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1answer
37 views

FDM versus fdtd for computational electromagnetics

Every article I've seen on computational electromagnetics uses the Yee fdtd algorithm, and I'm wondering if would be possible to do the same analyses using out of the box FDM with more data points, ...
3
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1answer
2k views

Can Ionocrafts be improved by breaking them up into multiple stages?

Ionocraft or "lifters" are lightweight devices that produce thrust by ionizing the air around an electrode, and then accelerating the ions toward another electrode with an electric field, during which ...
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0answers
25 views

Ground influence on 434 MHz radio signal

I have read in a paper that ground acts as reflector for radio signals in 434 MHz band. Why is that the case?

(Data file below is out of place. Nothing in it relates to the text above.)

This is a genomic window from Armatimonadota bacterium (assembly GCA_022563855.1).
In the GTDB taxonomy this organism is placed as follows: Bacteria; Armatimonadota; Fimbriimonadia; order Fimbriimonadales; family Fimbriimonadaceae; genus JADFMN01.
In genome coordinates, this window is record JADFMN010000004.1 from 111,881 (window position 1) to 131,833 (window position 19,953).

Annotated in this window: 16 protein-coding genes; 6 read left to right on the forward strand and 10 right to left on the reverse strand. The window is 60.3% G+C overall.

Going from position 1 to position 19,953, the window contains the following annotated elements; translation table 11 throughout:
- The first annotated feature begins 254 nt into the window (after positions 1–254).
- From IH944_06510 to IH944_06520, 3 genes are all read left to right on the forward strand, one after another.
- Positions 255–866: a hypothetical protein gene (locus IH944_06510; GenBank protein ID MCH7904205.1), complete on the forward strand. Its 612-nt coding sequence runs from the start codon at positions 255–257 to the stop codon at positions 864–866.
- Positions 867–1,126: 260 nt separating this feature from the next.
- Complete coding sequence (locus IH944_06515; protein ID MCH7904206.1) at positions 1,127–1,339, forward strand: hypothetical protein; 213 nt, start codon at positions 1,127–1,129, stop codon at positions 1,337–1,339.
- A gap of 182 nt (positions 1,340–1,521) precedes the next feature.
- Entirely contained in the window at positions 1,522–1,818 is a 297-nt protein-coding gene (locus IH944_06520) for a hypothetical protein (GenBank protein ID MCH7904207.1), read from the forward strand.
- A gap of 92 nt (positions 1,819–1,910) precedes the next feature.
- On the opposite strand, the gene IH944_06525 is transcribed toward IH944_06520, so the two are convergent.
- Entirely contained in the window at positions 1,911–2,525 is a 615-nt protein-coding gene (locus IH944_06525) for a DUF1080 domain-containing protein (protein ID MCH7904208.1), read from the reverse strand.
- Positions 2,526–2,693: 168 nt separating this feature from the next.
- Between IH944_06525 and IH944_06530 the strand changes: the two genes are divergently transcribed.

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1answer
53 views

What are the boundary conditions for EM waves normally incident on the interface between two dielectric media?

An EM wave, amplitude $E_0$, frequency $\omega_0$, is incident upon a material with relative permittivity (dielectric function) $$\varepsilon \left( z \right) = \left\{ \begin{gathered}{\varepsilon ...
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1answer
157 views

Understanding Poynting's Theorem intuitively

I understand that, broadly speaking, Poynting's theorem is a statement of conservation of energy. Energy density of a volume of current and charge decreases proportionally to work done on charges ...
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2answers
63 views

Why does freshwater attenuate signals less than seawater?